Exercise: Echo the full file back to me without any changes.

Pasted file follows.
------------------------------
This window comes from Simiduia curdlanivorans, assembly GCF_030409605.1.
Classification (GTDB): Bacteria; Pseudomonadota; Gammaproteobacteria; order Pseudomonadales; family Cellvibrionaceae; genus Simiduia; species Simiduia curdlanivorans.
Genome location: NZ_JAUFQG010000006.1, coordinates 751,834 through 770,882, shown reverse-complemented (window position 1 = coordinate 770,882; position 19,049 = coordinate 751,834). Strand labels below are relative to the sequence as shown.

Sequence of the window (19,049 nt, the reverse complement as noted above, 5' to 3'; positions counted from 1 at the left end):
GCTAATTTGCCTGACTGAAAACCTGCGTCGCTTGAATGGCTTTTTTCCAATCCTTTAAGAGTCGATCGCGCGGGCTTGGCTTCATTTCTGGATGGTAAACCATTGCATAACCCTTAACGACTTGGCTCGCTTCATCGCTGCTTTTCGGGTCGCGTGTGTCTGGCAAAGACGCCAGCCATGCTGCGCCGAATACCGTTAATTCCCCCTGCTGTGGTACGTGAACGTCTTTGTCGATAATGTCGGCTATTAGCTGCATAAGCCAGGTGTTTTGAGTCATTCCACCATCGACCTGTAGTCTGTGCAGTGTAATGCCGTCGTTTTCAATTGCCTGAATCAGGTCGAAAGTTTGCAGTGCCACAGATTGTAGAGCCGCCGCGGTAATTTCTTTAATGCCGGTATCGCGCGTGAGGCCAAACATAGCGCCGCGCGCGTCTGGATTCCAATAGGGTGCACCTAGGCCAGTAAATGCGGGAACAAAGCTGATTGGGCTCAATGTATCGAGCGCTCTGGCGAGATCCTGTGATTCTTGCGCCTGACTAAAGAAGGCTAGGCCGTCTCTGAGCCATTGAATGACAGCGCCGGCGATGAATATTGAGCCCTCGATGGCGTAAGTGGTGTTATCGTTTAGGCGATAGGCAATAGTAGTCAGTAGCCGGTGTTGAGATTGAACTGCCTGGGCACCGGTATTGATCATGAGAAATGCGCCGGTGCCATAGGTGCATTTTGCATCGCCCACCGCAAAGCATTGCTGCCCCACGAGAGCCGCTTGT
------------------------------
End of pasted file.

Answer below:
This window comes from Simiduia curdlanivorans, assembly GCF_030409605.1.
Classification (GTDB): Bacteria; Pseudomonadota; Gammaproteobacteria; order Pseudomonadales; family Cellvibrionaceae; genus Simiduia; species Simiduia curdlanivorans.
Genome location: NZ_JAUFQG010000006.1, coordinates 751,834 through 770,882, shown reverse-complemented (window position 1 = coordinate 770,882; position 19,049 = coordinate 751,834). Strand labels below are relative to the sequence as shown.

Sequence of the window (19,049 nt, the reverse complement as noted above, 5' to 3'; positions counted from 1 at the left end):
GCTAATTTGCCTGACTGAAAACCTGCGTCGCTTGAATGGCTTTTTTCCAATCCTTTAAGAGTCGATCGCGCGGGCTTGGCTTCATTTCTGGATGGTAAACCATTGCATAACCCTTAACGACTTGGCTCGCTTCATCGCTGCTTTTCGGGTCGCGTGTGTCTGGCAAAGACGCCAGCCATGCTGCGCCGAATACCGTTAATTCCCCCTGCTGTGGTACGTGAACGTCTTTGTCGATAATGTCGGCTATTAGCTGCATAAGCCAGGTGTTTTGAGTCATTCCACCATCGACCTGTAGTCTGTGCAGTGTAATGCCGTCGTTTTCAATTGCCTGAATCAGGTCGAAAGTTTGCAGTGCCACAGATTGTAGAGCCGCCGCGGTAATTTCTTTAATGCCGGTATCGCGCGTGAGGCCAAACATAGCGCCGCGCGCGTCTGGATTCCAATAGGGTGCACCTAGGCCAGTAAATGCGGGAACAAAGCTGATTGGGCTCAATGTATCGAGCGCTCTGGCGAGATCCTGTGATTCTTGCGCCTGACTAAAGAAGGCTAGGCCGTCTCTGAGCCATTGAATGACAGCGCCGGCGATGAATATTGAGCCCTCGATGGCGTAAGTGGTGTTATCGTTTAGGCGATAGGCAATAGTAGTCAGTAGCCGGTGTTGAGATTGAACTGCCTGGGCACCGGTATTGATCATGAGAAATGCGCCGGTGCCATAGGTGCATTTTGCATCGCCCACCGCAAAGCATTGCTGCCCCACGAGAGCCGCTTGT